Kentucky’s key in the tournament has been its transition offense. The Wildcats lead the tournament field with 112 transition points (22.4 ppg) and have scored 62.5 percent of these points off missed shots, the second-highest percentage among teams to advance to the Sweet 16.

Kentucky has outscored all five opponents in transition during the tournament. The Wildcats entered the tournament with a 7.4 per-game transition differential, 13th best in the nation.

Kentucky is shooting 8-for-11 (72.7 percent) from 3-point range in transition, including a tournament-high four makes by Doron Lamb.

Davis, Withey will host block party in final

April, 1, 2012
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For the first time, all three Final Four games will be regular-season rematches. Kentucky beat Kansas, 75-65, at Madison Square Garden back on Nov. 15.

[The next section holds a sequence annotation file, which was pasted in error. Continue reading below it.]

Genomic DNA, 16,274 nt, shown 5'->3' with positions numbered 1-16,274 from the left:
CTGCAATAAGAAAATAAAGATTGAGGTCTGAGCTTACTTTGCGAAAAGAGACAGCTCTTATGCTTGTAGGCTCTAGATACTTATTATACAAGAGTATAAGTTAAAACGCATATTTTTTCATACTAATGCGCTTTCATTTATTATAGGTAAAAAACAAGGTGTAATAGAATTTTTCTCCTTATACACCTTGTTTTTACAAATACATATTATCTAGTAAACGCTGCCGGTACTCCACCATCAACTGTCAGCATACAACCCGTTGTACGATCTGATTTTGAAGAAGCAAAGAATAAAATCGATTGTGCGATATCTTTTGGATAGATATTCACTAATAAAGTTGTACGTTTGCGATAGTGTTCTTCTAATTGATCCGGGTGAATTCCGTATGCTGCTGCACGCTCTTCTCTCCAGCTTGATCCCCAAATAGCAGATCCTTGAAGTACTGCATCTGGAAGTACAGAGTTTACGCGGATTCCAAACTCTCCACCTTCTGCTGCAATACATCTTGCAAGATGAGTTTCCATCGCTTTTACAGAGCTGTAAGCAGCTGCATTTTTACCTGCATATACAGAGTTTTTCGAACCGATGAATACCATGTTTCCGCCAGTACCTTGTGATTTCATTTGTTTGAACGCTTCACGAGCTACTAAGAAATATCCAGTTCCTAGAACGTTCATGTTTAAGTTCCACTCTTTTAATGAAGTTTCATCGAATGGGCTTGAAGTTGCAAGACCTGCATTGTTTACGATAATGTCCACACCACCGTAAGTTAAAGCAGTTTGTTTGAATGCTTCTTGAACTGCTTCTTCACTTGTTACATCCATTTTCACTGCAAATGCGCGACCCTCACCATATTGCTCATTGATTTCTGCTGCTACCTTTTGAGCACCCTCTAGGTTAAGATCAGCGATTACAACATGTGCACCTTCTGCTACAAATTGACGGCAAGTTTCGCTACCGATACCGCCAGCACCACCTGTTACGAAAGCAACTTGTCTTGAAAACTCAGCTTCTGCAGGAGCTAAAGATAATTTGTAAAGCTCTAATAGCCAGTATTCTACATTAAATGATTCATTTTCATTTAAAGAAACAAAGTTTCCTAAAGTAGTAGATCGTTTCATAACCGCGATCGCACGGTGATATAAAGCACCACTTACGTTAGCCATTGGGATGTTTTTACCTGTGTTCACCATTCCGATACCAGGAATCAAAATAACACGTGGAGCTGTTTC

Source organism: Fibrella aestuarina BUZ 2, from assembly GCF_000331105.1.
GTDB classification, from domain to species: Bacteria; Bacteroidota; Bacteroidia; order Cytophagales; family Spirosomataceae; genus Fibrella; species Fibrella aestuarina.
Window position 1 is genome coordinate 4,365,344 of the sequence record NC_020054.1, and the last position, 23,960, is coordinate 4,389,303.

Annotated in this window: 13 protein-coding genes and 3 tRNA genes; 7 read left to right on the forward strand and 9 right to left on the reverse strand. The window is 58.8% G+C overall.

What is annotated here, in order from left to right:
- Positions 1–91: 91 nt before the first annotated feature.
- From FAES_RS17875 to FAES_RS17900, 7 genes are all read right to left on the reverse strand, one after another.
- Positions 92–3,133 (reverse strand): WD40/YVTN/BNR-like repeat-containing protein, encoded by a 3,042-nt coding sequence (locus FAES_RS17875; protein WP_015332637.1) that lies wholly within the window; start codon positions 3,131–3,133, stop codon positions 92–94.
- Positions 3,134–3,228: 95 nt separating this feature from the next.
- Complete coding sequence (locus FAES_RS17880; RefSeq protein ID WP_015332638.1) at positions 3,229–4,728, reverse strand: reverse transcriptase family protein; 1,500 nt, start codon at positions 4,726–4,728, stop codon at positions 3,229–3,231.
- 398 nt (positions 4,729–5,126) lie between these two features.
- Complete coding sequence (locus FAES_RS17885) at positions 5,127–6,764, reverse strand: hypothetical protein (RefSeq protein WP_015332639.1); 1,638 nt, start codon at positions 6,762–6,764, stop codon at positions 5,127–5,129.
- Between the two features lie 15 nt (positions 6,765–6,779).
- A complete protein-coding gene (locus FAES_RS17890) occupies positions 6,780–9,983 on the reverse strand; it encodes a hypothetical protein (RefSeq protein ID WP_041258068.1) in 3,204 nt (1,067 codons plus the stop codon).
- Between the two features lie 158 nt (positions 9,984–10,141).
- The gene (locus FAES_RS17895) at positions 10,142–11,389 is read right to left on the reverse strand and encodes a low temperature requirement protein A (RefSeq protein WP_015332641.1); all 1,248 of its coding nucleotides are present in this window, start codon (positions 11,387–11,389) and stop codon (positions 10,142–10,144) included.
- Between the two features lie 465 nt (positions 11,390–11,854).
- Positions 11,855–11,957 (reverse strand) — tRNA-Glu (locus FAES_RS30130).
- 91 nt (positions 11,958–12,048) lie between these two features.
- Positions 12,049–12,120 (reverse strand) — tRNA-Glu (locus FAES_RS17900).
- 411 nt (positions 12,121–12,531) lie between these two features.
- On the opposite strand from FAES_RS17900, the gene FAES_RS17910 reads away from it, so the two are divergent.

Monday’s national championship game will be the third meeting between the Wildcats and Jayhawks in the NCAA tournament. In 1999, Kentucky beat Kansas in the Round of 32, 92-88. Kansas won the other meeting in 2007, 88-76, also in the Round of 32.

Kentucky was the selection committee’s top overall seed, marking only the third time since 2004 -- when the committee began ranking the four No. 1 seeds -- that the top overall seed reached the title game. In 2005, Illinois lost in the final and the 2007 Florida Gators won the national championship.

Kansas head coach Bill Self won his first title four years ago, beating John Calipari’s Memphis Tigers. According to the Elias Sports Bureau, this will be the first time in exactly 50 years (and third time overall) that the national title game will feature a rematch between coaches who have previously met in the national title game.